The Museo del Prado is a Spanish institution with a long history of championing the great and the good of the art world. Picasso himself acted as the museum’s Honorary Director-in-Exile from Paris during the Spanish Civil war, and it currently houses one of the world’s most admired collections, showcasing masterpieces by Goya, Velázquez and Rembrandt among many others.
Today, however, the museum seeks to match its old masters with novel ways to get the most out of them, and new iOS app Second Canvas Museo del Prado allows users to explore 14 of the gallery’s most famous masterpieces in a level of detail previously only experienced by curators and restorers.
The result is unexpectedly intimate; the X-ray function exposes the layers of paint and the construction of the panels and canvases, while infrared vision details the artists’ sketches beneath, which can differ considerable from the finished result.
The X-ray feature allows you to view the composition and layers of paint used in creation of the paintings
The museum created giga-pixel images of the paintings back in 2009, including Las Meninas by Velázquez, Bosch’s The Garden of Earthly Delights and Self-Portrait by Dürer, meshing together thousands of high-resolution images to create one giant image of 1,000,000,000 or more pixels.
This means the user can zoom in on details practically invisible to the naked eye, or at least to the inquisitive gallery visitor behind the velvet rope – zooming into the face of Saint John the Evangelist from Rogier van der Weyden’s Descent from the Cross revealed tears rolling down his cheeks I’d failed to notice before. Meanwhile, activating the infrared function highlighted an ominous sketched trickle of blood across his throat van der Weyden thought better of painting in. X-ray vision also reveals that Velázquez originally painted María Agustina de Sarmiento, handmaiden of the Infanta Margarita in Las Meninas, with a much larger, less refined nose than the one she’s currently sporting.
It’s a surreal experience, standing in front of some of the world’s most famous paintings with an iPad in hand. Yet the ability to peer at every brushstroke and examine the sheer detail of beautifully captured drapery, skin and fauna really does invite a deeper appreciation – it’s easy to lose 10 minutes zooming in and out and reading the explanations of the key symbolic details of each painting.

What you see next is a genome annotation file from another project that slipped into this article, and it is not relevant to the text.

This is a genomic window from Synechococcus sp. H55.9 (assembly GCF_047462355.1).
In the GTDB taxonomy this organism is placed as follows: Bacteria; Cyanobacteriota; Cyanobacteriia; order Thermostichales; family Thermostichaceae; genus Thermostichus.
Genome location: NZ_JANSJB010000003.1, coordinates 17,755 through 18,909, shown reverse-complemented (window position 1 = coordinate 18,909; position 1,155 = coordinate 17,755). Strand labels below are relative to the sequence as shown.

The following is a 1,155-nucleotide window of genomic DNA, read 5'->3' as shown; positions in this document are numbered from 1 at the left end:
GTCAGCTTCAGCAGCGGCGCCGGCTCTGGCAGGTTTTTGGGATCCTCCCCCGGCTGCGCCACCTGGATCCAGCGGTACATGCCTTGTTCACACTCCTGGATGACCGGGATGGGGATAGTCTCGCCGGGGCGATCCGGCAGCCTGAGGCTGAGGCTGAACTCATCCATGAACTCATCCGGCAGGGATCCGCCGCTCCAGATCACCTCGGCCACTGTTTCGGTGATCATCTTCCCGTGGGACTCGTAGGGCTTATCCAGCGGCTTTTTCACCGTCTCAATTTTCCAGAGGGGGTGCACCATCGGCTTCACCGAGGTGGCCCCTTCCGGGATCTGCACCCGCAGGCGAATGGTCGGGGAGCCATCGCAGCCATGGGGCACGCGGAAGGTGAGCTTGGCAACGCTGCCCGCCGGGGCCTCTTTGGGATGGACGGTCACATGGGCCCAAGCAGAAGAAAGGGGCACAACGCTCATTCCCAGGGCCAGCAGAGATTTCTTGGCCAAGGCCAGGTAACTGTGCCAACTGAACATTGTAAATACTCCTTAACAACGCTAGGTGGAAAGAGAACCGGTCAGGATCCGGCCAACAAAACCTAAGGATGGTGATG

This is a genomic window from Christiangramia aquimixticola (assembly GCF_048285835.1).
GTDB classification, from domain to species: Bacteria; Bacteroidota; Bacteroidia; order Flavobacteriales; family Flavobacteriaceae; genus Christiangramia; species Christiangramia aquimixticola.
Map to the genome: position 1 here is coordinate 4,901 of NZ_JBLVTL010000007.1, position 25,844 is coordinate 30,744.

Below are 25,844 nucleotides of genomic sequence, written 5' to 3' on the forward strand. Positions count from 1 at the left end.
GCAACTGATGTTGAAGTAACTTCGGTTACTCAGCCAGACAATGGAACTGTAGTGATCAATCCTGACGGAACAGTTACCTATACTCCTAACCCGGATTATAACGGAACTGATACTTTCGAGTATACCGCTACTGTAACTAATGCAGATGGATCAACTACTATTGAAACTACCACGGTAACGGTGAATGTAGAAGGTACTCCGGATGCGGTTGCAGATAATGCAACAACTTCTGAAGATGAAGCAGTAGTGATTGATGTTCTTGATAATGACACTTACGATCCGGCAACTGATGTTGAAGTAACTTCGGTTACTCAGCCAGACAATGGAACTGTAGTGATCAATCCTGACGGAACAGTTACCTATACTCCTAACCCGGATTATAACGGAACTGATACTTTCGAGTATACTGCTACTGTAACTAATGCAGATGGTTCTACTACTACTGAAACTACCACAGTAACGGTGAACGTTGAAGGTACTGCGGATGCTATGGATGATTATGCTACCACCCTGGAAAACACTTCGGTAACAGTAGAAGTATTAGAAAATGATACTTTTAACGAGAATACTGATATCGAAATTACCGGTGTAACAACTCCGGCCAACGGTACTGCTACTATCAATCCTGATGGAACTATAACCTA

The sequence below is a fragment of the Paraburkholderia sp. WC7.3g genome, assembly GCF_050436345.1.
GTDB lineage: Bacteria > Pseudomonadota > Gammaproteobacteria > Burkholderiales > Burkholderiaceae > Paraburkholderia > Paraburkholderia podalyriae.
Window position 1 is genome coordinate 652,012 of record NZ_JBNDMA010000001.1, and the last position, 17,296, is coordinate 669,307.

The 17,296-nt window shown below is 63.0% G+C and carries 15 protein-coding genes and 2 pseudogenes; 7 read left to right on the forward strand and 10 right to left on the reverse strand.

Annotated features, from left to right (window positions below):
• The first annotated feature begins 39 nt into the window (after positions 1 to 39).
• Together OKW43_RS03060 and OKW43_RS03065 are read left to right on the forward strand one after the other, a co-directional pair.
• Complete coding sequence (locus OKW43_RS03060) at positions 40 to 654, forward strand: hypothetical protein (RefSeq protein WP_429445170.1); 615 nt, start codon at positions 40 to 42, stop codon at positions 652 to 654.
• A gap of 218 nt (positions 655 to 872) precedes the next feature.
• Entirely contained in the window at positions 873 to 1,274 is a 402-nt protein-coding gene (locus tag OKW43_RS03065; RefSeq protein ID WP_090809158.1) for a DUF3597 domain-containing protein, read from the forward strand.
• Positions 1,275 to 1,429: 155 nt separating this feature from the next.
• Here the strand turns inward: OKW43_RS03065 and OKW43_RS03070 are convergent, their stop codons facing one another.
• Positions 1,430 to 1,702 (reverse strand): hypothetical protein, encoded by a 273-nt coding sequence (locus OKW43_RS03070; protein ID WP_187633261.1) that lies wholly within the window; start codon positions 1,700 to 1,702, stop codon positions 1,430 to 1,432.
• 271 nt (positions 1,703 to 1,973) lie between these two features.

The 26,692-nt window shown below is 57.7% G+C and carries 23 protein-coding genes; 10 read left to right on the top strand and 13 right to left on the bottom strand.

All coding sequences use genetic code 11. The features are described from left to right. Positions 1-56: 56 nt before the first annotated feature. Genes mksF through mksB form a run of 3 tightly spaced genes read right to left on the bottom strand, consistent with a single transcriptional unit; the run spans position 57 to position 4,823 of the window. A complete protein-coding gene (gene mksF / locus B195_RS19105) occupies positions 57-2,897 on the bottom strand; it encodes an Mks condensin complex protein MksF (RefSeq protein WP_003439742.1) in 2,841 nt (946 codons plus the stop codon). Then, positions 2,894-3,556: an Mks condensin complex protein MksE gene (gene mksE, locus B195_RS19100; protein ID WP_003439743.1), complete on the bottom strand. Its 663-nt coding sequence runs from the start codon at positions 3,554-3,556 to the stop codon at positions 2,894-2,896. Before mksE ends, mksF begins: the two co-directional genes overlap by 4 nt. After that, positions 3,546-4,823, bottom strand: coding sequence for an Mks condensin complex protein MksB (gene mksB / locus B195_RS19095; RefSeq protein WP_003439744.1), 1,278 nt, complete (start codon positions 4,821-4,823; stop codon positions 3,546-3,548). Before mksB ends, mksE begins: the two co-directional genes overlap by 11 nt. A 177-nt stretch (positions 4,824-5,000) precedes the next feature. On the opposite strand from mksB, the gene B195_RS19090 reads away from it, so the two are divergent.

Should a particular detail catch your eye, the app allows you to crop it and share it directly via social media, or even discuss your selection with fellow art lovers through an integrated Twitter feed.
The app so far has been an enormous success, becoming the most downloaded app across Spain during March, and the number one educational app in Columbia, Argentina and Peru among others. But isn’t there the fear users will feel they don’t need to visit the gallery now they have the collection’s star attractions at their literal fingertips?
Gabriele Finaldi, deputy director of the museum, says it provides a new level of understanding of the artworks, rather than claiming to act as a replacement to gazing up at the real thing.
“Some people will never visit the Prado Museum, it might not be possible,” he says. “But this is a very special way for them to know what our gallery offers, and we feel the new technology can contribute very significantly to that.
“Visitors to the gallery can spend a minute, even just half a minute, looking at a picture. With the app you can explore every centimetre of the work of art in your own time on your iPad, leading to a deeper understanding of how it was created and every detail the artist included.”
Madpixel, the developers behind the app, hope to work with further galleries and museums globally, and are already in talks with some of the world’s most significant art organisations.
Creator Iñaki Arredondo says the company wants to change the way people experience art, within the home, at the museum and in the classroom. That future may be sooner than you think.
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